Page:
Is there some unwritten rule, codex or handbook, or set of commandments from the god of developers on high that states any video game tie-in associated with a movie release must be birthed from and lathered in crap? Seriously. Take a moment and think back to the last time you played one of these titles and were impressed that it wasn’t as bad as you expected? Hell. Think back and remember one that was decent. It’s OK. I’ll wait. The answer to that riddle is never and Battleship isn’t the title to break with this long and established tradition.
Developer Double Helix Games is no stranger to this genre having already shipped the highly forgettable G.I. Joe: The Rise of Cobra and Green Lantern: Rise of the Manhunters movie/video game crossovers, with both fading into obscurity almost immediately. There’s just nothing all that memorable about these releases. The key word is generic.
In Battleship you play generic explosives removal expert Cole Mathis, who appears to be one of only several dozen soldiers on the ground to repel this alien invasion. Moving through the Hawaiian Islands you’ll be battling generic enemies with your generic set of weapons as you’re greeted with generic level designs and generic graphics. Are you starting to sense a trend here?
Given the publisher is Activision, the home of all things first-person shootery, you’d think maybe Double Helix Games could have gotten a few tips from Infinity Ward or Treyarch. They could have even just slapped a coat of alien invasion paint on it and renamed it Call of Duty: Naval Warfare – Rihanna edition (complete with unlockable and unbeatable Chris Brown skin), but sadly that’s not the case here.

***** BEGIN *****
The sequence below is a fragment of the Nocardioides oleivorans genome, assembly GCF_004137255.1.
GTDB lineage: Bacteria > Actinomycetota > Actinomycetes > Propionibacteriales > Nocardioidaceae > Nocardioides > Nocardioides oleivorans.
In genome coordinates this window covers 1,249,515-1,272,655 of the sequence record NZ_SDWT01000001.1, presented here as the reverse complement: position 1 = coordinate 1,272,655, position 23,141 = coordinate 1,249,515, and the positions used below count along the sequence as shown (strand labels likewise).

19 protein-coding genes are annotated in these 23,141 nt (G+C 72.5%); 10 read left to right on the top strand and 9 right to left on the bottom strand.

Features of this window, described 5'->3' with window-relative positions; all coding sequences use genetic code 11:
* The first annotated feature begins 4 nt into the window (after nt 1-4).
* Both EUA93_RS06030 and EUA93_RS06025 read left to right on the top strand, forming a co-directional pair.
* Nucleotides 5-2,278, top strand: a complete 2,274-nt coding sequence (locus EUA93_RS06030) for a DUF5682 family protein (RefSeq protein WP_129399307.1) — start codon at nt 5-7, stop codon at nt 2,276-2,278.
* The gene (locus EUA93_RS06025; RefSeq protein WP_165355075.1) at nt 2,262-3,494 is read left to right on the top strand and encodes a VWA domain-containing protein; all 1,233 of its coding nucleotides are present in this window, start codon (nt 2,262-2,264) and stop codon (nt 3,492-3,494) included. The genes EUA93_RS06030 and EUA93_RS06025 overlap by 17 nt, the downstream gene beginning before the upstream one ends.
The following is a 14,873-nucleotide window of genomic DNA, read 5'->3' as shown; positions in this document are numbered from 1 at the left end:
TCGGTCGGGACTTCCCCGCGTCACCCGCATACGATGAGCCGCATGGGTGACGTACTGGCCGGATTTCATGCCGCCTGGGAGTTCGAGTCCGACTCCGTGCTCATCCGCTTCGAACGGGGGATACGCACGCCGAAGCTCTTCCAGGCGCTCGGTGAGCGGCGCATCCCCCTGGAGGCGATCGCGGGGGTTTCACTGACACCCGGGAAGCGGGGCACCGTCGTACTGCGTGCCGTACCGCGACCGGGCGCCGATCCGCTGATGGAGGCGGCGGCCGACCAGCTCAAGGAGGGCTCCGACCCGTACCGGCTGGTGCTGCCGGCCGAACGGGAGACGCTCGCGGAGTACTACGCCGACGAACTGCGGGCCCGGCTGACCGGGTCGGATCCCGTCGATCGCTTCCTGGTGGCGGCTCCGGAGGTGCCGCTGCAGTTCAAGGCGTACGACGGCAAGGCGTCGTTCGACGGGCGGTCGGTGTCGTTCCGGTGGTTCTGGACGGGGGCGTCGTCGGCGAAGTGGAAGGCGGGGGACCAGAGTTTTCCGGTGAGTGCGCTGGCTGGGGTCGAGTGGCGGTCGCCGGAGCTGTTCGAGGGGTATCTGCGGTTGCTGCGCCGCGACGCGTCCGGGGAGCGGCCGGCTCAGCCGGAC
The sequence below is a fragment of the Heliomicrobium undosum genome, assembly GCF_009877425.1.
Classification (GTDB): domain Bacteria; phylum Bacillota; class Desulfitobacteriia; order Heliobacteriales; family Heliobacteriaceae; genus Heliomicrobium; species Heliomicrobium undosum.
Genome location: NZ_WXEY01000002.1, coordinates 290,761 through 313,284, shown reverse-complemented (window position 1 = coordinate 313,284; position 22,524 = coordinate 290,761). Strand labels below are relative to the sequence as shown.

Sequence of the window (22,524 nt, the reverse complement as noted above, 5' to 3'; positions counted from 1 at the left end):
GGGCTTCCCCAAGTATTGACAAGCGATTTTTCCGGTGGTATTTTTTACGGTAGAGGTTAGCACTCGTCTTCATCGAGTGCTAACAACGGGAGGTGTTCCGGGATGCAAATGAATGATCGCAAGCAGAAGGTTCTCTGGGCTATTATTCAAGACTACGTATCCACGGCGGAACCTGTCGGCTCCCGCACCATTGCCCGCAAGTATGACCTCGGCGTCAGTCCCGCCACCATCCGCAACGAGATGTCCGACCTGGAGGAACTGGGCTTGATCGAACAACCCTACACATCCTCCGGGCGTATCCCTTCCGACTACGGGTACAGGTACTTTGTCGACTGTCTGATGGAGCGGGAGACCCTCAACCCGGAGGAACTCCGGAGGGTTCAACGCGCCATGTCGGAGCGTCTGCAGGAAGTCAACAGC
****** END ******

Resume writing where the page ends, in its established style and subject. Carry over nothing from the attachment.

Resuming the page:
The weaponry at your disposal is of the stock standard variety - pistol, shotgun, carbine, C4 and grenades with some highly unwieldy alien tech that you’ll avoid using unless absolutely necessary. The aliens you fight come in three or four different types and aren’t all that smart at all. As a laugh on several occasions I stood right next to one who seemed completely oblivious that I even existed as I mowed down his brothers in arms.
With no multiplayer to speak of there’s not a lot of depth to this puppy and it doesn’t really offer much in terms of replayability except for trophy/achievement hunters. However, it does have a decent RTS element to it. As you combat the alien hordes on the ground you’ll be able to direct various submarines and battleships to intercept alien vessels and destroy them, mimicking to an extent the original board-game inspiration.
You can use them to target specific ships and if you position them close enough to shore you can even use them as support for your land based sorties. You’ll be constantly switching between FPS and RTS modes with audio updates of the war waged on the high seas as you’re micromanaging each vessel. “Wildcards”, collectable buffs from downed alien foot soldiers, can be used to buff your fleet and enhance its abilities.
These range from increased firepower, to repairs, to greater radar range and you can even take direct control of their guns and blow them alien sonsobitches back to where they came from. This was a really nice touch and a more even balance between land and sea battles could have made Battleship a much more memorable experience than it was.
This is not going to set the gaming world on fire by any means but if you’re a sucker for movie tie-ins, have reasonable to low FPS expectations and don’t mind some light RTS antics, Battleship is a decent enough distraction for a handful of hours or so.